A group made up of members of the Movement of Excluded Workers (MTE) that is in Lago Escondido to demand the recovery of those lands “as part of the national territory” denounced having received “verbal threats and intimidation” by hooded people who work Joe Lewis, the English magnate who owns land in that place and who is in dispute with the courts.
Spokesmen for the MTE protesters, led by the leader Juan Grabois, assured that they were hemmed in by Lewis staff who prevented them from leaving the venue as they attempted to retreat.
“All the members were fine, although during the day they suffered different types of hostilities from the Lewis mobs. Verbal threats and intimidation of hooded people, mobilization of patoteros on horseback and with dogs escorted by the Río Negro police and the fencing of land to prevent the departure of a group that had to leave the place for reasons of force majeure. These are some of the practices that put stress on the exercise of sovereignty and public access to the Lake,” the MTE said in a statement.
“Verbal threats and intimidation of hooded people, mobilization of patoteros on horseback and with dogs escorted by the Río Negro police and fence of land to prevent the departure of a group that had to leave the place for reasons of force majeure”
The delegation, which entered the lake via the towpath, it is headed by Grabois; the national deputy Federico Fagioli; lawyers, press workers and representatives of social organizations.
The militants indicated that they will remain in Lago Escondido “for an indefinite period of time” as a sign of protest and called for “the presence of federal forces to guarantee the safety of those who are defending our sovereignty, in the face of intimidation by Lewis’ mobs.”
From the MTE they denounced that since Tuesday night “they have no communication with the delegation in Lago Escondido” since they suspect that the signals from their phones “were inhibited as a form of intimidation.”
“At night the delegation was going to camp on the shores of the lake to which we should all have access. We repeat that due to the disabling of communication by the Hidden Lake ranch we have not had contact with them since 6:00 p.m. on the 27th” they expressed.
Finally, they indicated that the purpose of staying in front of the shores of the lake is “for the national, provincial and local governments to commit themselves to comply with the court ruling that requires opening the public road to the lake.”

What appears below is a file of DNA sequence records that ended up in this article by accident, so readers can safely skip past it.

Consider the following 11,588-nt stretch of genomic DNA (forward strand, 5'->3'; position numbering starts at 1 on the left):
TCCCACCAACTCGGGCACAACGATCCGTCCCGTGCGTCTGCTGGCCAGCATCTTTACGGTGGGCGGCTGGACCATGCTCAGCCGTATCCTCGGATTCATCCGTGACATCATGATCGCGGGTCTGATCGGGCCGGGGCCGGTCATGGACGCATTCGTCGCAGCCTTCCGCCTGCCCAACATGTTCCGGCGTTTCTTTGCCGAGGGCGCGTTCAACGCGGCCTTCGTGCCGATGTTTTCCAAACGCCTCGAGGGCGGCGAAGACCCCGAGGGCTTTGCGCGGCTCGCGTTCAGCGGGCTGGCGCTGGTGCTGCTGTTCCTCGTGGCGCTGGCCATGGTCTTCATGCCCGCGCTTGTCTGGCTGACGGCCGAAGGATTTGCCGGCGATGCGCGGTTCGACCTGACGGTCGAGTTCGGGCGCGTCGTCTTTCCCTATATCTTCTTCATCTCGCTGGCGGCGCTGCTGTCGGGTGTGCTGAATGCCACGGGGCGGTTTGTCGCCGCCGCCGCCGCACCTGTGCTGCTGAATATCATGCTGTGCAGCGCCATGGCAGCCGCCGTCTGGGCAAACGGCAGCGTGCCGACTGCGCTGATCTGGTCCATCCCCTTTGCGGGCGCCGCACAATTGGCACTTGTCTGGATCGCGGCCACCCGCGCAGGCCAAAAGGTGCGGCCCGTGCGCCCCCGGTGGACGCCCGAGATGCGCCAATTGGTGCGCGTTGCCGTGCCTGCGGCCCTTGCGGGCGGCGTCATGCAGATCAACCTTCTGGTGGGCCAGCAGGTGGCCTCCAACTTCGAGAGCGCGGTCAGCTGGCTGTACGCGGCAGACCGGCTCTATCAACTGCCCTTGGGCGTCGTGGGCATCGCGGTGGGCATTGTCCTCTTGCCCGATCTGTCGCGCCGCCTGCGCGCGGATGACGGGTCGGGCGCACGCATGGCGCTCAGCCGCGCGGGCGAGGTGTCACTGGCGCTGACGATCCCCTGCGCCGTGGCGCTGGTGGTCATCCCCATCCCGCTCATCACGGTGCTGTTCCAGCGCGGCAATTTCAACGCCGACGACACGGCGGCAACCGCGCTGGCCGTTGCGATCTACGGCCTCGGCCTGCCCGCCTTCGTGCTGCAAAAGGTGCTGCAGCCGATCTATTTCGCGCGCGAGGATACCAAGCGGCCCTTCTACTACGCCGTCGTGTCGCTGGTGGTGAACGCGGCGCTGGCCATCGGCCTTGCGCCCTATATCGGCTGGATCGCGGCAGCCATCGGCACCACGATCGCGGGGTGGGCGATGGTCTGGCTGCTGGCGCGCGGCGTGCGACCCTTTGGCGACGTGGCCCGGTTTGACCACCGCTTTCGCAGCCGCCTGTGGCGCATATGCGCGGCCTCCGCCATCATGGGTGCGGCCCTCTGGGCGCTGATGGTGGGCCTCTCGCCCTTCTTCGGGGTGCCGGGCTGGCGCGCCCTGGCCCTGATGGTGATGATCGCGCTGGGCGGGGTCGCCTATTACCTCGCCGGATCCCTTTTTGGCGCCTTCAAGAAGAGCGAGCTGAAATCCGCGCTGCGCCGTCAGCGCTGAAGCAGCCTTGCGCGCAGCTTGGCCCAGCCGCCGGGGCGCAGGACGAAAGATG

“So that it stops being the headquarters of the Parallel State where only a few serviles reach real power to make spurious deals against our sovereignty, and it becomes a place of free access for the people,” they concluded.
A tycoon with the laws
Lewis owns nearly 12,000 hectares in Lago Escondido, an area located in the Río Negro mountain range, and since 2005, the magnate has been in conflict with Argentine laws.
This year, the Chamber of Bariloche ordered the province of Río Negro to guarantee the population transit through an access road to Lago Escondido, adjacent to Lewis’s property, within a period of three months.
However, the Government of Arabela Carreras decided to appeal that ruling before the superior Court of Justice of the province.
The Justice of Bariloche thus ratified a 2013 ruling that ordered the opening of this Andean trail, in a case that began 17 years ago.
According to the Civil Code of the Argentine Republic, rivers and lakes are in the public domain (article 2,340), while the Constitution of the province of Río Negro “ensures” free access for recreational purposes to the banks of domain water mirrors. public (article 73).
Last April, the General Inspection of Justice (IGJ) required the judicial intervention of the Hidden Lake SA firm, owned by Lewis, considering it a “legal screen” to “stop the aspiration” of anyone to access Lago Escondido.